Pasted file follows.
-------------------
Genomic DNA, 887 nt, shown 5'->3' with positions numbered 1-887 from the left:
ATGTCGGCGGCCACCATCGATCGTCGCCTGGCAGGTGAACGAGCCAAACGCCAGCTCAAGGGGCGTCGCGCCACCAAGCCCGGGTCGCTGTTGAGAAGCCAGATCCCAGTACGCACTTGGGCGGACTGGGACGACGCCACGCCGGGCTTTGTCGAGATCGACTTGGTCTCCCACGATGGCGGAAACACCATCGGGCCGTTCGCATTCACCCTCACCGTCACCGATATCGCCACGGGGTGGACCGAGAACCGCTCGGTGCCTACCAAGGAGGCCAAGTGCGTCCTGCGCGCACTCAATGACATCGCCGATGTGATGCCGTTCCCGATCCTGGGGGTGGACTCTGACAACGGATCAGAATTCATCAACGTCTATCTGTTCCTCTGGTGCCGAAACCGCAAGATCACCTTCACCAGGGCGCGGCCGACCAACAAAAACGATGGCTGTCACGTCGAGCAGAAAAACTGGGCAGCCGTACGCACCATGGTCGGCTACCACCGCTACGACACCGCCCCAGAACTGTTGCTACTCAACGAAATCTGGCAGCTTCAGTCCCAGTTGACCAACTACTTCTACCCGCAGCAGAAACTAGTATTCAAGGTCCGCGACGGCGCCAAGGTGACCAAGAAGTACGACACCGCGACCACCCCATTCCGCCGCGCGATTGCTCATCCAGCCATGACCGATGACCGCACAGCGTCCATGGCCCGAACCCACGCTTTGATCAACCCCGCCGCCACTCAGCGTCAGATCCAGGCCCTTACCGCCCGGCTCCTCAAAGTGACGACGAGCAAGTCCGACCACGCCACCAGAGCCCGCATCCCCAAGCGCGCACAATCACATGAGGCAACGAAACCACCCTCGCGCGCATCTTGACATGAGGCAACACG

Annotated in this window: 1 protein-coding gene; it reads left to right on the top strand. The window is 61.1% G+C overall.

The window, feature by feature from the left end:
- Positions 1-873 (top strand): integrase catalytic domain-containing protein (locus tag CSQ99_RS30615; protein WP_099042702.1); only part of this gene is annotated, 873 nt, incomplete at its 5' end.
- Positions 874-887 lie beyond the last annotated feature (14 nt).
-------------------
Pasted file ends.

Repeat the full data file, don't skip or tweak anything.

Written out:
Genomic DNA, 887 nt, shown 5'->3' with positions numbered 1-887 from the left:
ATGTCGGCGGCCACCATCGATCGTCGCCTGGCAGGTGAACGAGCCAAACGCCAGCTCAAGGGGCGTCGCGCCACCAAGCCCGGGTCGCTGTTGAGAAGCCAGATCCCAGTACGCACTTGGGCGGACTGGGACGACGCCACGCCGGGCTTTGTCGAGATCGACTTGGTCTCCCACGATGGCGGAAACACCATCGGGCCGTTCGCATTCACCCTCACCGTCACCGATATCGCCACGGGGTGGACCGAGAACCGCTCGGTGCCTACCAAGGAGGCCAAGTGCGTCCTGCGCGCACTCAATGACATCGCCGATGTGATGCCGTTCCCGATCCTGGGGGTGGACTCTGACAACGGATCAGAATTCATCAACGTCTATCTGTTCCTCTGGTGCCGAAACCGCAAGATCACCTTCACCAGGGCGCGGCCGACCAACAAAAACGATGGCTGTCACGTCGAGCAGAAAAACTGGGCAGCCGTACGCACCATGGTCGGCTACCACCGCTACGACACCGCCCCAGAACTGTTGCTACTCAACGAAATCTGGCAGCTTCAGTCCCAGTTGACCAACTACTTCTACCCGCAGCAGAAACTAGTATTCAAGGTCCGCGACGGCGCCAAGGTGACCAAGAAGTACGACACCGCGACCACCCCATTCCGCCGCGCGATTGCTCATCCAGCCATGACCGATGACCGCACAGCGTCCATGGCCCGAACCCACGCTTTGATCAACCCCGCCGCCACTCAGCGTCAGATCCAGGCCCTTACCGCCCGGCTCCTCAAAGTGACGACGAGCAAGTCCGACCACGCCACCAGAGCCCGCATCCCCAAGCGCGCACAATCACATGAGGCAACGAAACCACCCTCGCGCGCATCTTGACATGAGGCAACACG

Annotated in this window: 1 protein-coding gene; it reads left to right on the top strand. The window is 61.1% G+C overall.

The window, feature by feature from the left end:
- Positions 1-873 (top strand): integrase catalytic domain-containing protein (locus tag CSQ99_RS30615; protein WP_099042702.1); only part of this gene is annotated, 873 nt, incomplete at its 5' end.
- Positions 874-887 lie beyond the last annotated feature (14 nt).